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  59. 1.I would have liked to learn a bit more about genetically modified foods. While we watched an anti-GMO documentary and went over some of the benefits of GMO in class, I feel like we barely touched upon the subject. I do have a bias towards pro-GMO foods, but I feel like the anti-GMO side was strongly represented by the documentary.

    2. One message that I would tell others is that environment -- both physical and economic -- can affect your genome in ways that you don't understand. Via epigenetics, genes can turn off or on certain expressions. Lifestyle choices also play into shaping your genetic expression, so you have the ability to control your genetic fate.

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  60. 1. I liked that we covered a wide range of topics in the class, but I think it would have been interesting to learn more about GMOs because it is something we face all the time. I really enjoyed the dog movie; it might have been my favorite topic of the whole class.
    2. Genomics was an interesting class because it really looks in depth at ideas other classes do not. Learning about genomics is important for our health. The take home message is understanding the interaction between our genes and our environment and not just focusing on one or the other because both have such a key role in our health.

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  61. 1. I also liked many of the topics we covered in this course but I agree with what many people said above in that I would have liked to learn more about different types of cancers and also some of the well known hereditary genetic diseases such as huntington's etc. I also would have liked to learn more about autism and what the genetic links are for that particular disorder. Overall, I enjoyed learning about a broad variety of diseases and their genetic links.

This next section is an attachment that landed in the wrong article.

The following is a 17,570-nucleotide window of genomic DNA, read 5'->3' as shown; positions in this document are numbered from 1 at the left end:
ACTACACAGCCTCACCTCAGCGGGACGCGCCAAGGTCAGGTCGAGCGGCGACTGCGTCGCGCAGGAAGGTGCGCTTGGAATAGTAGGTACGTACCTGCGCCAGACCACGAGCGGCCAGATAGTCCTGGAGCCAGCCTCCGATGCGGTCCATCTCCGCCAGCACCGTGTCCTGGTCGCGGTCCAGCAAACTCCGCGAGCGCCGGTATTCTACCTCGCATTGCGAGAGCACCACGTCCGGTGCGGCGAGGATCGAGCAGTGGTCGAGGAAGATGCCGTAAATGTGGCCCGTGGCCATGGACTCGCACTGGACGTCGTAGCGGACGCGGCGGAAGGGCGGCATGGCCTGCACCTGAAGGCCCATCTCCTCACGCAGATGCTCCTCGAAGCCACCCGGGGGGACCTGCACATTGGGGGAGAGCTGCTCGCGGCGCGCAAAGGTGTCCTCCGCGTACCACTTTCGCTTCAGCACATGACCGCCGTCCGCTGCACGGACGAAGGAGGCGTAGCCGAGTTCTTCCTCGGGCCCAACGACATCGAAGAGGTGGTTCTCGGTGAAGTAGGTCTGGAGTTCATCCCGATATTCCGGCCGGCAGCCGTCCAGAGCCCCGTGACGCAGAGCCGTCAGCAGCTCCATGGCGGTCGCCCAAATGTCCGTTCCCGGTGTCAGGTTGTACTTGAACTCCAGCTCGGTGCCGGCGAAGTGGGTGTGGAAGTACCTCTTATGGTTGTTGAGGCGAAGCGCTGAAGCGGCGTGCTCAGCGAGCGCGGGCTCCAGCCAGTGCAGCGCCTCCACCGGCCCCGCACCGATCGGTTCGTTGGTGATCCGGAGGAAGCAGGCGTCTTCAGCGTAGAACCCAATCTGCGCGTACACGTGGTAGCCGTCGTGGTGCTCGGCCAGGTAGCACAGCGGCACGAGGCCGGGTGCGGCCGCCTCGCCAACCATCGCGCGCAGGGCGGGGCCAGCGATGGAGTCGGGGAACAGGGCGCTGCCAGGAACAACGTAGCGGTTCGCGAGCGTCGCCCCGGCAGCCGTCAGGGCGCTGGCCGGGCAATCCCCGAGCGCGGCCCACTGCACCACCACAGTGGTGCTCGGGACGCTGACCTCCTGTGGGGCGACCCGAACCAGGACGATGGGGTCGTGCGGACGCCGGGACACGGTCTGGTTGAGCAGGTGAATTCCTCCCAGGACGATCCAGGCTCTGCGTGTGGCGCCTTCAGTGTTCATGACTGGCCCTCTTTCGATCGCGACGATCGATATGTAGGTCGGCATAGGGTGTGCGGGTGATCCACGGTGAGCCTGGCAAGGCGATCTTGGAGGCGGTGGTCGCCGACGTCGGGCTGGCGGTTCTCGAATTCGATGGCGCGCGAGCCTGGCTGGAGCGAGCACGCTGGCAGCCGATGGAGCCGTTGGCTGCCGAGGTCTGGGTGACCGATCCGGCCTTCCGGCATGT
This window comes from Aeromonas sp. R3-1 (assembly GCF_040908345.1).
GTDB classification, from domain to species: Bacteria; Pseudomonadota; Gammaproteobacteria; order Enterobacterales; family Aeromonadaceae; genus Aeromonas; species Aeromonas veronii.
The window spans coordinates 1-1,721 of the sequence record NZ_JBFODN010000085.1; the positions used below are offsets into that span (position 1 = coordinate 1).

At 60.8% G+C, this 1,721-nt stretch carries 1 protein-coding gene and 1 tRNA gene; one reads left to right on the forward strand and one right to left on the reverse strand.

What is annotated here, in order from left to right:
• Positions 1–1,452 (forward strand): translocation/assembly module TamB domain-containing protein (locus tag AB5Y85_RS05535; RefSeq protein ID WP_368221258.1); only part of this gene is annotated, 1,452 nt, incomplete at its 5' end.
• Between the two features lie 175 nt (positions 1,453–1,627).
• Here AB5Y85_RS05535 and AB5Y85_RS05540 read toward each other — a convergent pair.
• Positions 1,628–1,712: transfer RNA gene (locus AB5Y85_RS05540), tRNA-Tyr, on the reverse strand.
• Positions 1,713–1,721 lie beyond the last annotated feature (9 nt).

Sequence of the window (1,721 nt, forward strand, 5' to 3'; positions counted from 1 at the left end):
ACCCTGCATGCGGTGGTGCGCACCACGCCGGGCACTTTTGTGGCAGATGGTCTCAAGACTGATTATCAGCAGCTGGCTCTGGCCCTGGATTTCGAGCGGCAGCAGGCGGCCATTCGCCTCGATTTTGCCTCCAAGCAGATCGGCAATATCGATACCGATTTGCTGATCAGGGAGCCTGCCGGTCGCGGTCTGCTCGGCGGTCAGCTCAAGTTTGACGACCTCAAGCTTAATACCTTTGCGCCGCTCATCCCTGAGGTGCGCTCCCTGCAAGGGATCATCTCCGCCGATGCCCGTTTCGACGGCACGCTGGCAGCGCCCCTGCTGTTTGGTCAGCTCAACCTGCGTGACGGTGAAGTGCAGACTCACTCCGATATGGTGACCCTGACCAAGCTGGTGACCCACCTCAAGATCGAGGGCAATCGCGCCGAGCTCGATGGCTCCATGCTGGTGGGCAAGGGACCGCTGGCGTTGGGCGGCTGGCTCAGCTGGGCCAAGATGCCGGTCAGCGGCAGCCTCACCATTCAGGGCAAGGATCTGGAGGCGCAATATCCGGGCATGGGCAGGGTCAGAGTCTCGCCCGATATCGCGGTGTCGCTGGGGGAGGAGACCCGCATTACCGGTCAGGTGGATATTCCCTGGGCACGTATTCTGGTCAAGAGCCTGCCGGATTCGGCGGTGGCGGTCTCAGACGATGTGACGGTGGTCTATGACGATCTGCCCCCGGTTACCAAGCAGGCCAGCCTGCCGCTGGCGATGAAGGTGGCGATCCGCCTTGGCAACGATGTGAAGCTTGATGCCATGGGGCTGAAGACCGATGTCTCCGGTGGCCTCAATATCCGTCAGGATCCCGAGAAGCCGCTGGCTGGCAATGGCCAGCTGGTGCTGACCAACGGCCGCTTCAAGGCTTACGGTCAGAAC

2. I learned a lot about how certain choices and unhealthy behaviors can affect your genes. I also learned more in depth about the laws and legislation surrounding genetic information. I also learned about genetic testing and the benefits and disadvantages of getting tested. Overall, I thought learning about these topics was very interesting and important for people to be informed about.

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  62. 1) I agree with many people on learning about GMOs; however, I would have also liked to learn about genetic engineering, cloning and stem cell research. All of them are really controversial topics but also hold a lot of promise for the future of medicine, specifically stem cell research. I think that since these are such hot topic issues, it's important for us to learn about them and understand the science behind it as well as the implications of such research.

    2) My biggest take home message was the trade off between nature and nurture in regards to gene expression. I always understood that there was interaction between the two but not to the extent that we discussed, like social and political environments on our genetics. Additionally, I think that the life course perspective is a really informative and interesting theory that I will continue to keep in mind. As an aside, I have to say that I also really appreciated learning about GINA. It's interesting how genetics has already come to the forefront of legislation and how it's being made a priority to protect individuals from having their genetics used against them.